The Research Roundup provides an overview of the past week’s research from Mayo Clinic Laboratories consultants, including featured abstracts and a complete list of published studies and reviews.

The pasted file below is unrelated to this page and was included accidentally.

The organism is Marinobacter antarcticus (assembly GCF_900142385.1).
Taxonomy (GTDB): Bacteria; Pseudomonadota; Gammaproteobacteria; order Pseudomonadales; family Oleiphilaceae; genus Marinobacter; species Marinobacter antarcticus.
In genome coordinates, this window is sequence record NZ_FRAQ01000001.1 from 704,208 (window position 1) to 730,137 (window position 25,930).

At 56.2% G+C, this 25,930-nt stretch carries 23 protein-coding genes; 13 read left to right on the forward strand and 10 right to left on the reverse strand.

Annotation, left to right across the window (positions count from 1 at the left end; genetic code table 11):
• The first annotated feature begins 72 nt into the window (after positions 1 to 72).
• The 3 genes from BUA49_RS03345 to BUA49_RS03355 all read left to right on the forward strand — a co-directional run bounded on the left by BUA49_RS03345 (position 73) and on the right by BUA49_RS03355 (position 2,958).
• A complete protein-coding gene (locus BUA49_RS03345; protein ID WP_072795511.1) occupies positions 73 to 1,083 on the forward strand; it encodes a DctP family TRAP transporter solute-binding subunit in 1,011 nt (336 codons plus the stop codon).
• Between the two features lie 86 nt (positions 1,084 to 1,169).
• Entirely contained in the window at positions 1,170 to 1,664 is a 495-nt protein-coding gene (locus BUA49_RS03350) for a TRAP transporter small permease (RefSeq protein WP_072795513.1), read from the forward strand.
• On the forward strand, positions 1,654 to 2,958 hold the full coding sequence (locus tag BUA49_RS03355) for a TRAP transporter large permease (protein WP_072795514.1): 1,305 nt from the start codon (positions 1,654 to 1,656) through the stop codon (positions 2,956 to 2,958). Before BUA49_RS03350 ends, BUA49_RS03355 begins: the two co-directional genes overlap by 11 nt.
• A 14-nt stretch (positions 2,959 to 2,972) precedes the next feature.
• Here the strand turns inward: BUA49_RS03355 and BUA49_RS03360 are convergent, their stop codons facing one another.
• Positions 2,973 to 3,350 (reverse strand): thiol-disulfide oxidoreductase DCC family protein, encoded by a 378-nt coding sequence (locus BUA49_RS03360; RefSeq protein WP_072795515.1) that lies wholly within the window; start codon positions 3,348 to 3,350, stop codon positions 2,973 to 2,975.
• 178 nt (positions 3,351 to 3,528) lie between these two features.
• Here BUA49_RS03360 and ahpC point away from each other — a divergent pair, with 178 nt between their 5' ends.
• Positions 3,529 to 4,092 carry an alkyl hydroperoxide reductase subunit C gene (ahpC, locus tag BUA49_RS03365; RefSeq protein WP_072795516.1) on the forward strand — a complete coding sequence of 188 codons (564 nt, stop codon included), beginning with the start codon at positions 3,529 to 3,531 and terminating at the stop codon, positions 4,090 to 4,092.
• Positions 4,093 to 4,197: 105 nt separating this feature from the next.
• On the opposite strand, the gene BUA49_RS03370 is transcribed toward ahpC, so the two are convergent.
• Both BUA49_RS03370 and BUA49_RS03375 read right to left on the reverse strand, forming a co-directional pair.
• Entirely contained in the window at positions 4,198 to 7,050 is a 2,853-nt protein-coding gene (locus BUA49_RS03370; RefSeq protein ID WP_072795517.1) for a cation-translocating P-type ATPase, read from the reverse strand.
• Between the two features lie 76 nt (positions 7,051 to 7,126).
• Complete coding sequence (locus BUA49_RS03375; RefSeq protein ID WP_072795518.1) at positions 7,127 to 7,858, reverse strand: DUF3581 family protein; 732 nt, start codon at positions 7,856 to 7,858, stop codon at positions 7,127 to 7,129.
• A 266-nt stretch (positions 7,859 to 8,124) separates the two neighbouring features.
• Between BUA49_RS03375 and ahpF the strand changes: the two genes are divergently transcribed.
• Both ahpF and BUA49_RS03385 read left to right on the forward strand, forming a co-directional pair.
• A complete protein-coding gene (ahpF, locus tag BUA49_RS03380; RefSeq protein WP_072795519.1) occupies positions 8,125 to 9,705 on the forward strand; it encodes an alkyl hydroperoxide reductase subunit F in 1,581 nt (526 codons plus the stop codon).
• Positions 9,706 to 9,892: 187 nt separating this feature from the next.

Unicuspid aortic valve (UAV) is a rare malformation that is often difficult to distinguish from a bicuspid aortic valve (BAV) with commissural fusion by echocardiography or intraoperative surgical inspection. This study assessed the accuracy of intraoperative surgical inspection and two-dimensional echocardiography in diagnosing UAV compared to a gold standard of pathological diagnosis. The Mayo Clinic echocardiographic database, tissue registry database, and electronic medical record were searched for all patients assigned a diagnosis of UAV by any technique. Transthoracic (TTE), transesophageal (TEE) echocardiographic, and surgical diagnoses were compared to pathological diagnosis as the standard. A clinical diagnosis of UAV was applied to 380 patients by 1 or more method and in 196 a pathologic evaluation was available to compare to the clinical description given by TTE, TEE, or surgical inspection. Of these 196 patients, only 58 had a pathological diagnosis of UAV; the majority were found to be BAVs by pathologic evaluation. For diagnosing UAV, the sensitivity and specificity were 15% and 87% for TTE, 28% and 82% for TEE, and 52% and 51% for surgical inspection, respectively. Valves with bicuspid morphology and extensive commissural fusion were frequently misclassified as UAV by all methods. In conclusion, intraoperative surgical inspection and echocardiography have limitations for diagnosing UAV due to difficulties in accurately assigning a correct morphological diagnosis, which suggests that the current understanding of the natural history of UAV may be inaccurate. The study was published in the American Journal of Cardiology.